Like human cathepsin C, also called dipeptidyl peptidase I (DPPI), all mature TgCPCs are composed of an N-terminal residual prodomain (exclusion domain), a heavy chain and a light chain. As a dipeptidyl peptidase, the aspartic residue at the N-terminus of the exclusion domain can block formation of the substrate binding cleft with the polypeptide beyond its S2 substrate-binding site.38,39 Unlike other cathepsin-like enzymes, a halide ion is required for its activity and a conserved tyrosine residue that binds a chloride ion in the crystal structures of the rat and human cathepsin C proteases also exists in Toxoplasma CPCs.40,41 In addition, a tyrosine-based motif, YXXΦ (X is any amino acid and Φ is a bulky hydrophobic amino acid) is present in all Toxoplasma CPCs.39 TgCPC2 and TgCPC3 also display a dileucine-motif, which in higher eukaryotes participates in endosomal/lysosomal protein targeting.42 TgCPC2 has a 100-residue C-terminal extension, the biological role of which remains unknown.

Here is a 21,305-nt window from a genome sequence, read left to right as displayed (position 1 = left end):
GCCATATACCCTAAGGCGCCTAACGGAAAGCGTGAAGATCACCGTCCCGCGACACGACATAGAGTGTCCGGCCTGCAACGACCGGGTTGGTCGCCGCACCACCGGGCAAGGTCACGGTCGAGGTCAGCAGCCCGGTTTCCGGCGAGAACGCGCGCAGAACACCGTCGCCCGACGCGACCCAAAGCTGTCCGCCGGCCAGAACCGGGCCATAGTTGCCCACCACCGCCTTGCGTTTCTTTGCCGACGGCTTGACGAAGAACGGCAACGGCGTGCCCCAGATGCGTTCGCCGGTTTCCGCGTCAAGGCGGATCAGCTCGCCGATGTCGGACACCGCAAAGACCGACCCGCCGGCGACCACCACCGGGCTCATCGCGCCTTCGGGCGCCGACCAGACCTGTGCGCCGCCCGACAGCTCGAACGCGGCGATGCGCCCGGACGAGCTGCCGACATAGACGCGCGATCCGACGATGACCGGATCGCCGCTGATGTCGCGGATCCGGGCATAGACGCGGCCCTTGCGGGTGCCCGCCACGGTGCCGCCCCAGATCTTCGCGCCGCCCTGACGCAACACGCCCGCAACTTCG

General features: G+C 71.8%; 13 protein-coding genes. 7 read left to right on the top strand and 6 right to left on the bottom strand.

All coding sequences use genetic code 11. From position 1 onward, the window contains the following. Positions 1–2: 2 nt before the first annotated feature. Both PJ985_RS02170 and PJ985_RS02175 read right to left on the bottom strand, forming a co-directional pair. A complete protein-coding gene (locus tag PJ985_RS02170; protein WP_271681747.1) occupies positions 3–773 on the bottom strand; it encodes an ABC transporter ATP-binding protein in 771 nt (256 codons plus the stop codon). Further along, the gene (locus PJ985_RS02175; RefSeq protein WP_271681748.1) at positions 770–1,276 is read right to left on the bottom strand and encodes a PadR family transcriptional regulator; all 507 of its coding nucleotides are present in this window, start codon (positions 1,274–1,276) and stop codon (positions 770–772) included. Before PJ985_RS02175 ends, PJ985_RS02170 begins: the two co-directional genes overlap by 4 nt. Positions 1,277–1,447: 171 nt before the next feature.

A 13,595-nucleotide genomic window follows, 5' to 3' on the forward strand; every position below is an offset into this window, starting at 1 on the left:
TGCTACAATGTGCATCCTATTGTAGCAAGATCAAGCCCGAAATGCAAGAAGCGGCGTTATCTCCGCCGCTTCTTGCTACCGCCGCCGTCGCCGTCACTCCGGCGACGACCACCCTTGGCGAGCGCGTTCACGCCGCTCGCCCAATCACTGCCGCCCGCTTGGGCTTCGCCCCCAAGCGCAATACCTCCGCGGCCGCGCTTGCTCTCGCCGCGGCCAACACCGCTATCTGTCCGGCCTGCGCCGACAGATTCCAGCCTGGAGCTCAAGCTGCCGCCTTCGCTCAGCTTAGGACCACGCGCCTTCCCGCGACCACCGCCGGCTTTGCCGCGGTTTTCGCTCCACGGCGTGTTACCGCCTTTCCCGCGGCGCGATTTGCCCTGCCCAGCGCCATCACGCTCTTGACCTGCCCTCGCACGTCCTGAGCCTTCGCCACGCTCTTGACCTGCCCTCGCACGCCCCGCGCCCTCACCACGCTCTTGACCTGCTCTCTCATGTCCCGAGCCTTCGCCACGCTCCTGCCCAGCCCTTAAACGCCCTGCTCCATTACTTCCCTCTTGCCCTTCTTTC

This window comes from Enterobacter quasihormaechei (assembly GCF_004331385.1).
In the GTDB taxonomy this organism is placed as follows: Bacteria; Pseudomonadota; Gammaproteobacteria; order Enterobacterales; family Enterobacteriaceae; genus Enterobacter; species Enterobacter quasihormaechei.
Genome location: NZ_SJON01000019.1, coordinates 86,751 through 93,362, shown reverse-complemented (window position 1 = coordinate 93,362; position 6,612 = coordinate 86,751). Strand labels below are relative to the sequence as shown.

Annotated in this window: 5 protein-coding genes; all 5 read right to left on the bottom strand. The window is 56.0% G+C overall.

Three-Dimensional Structure of TgCPL and TgCPB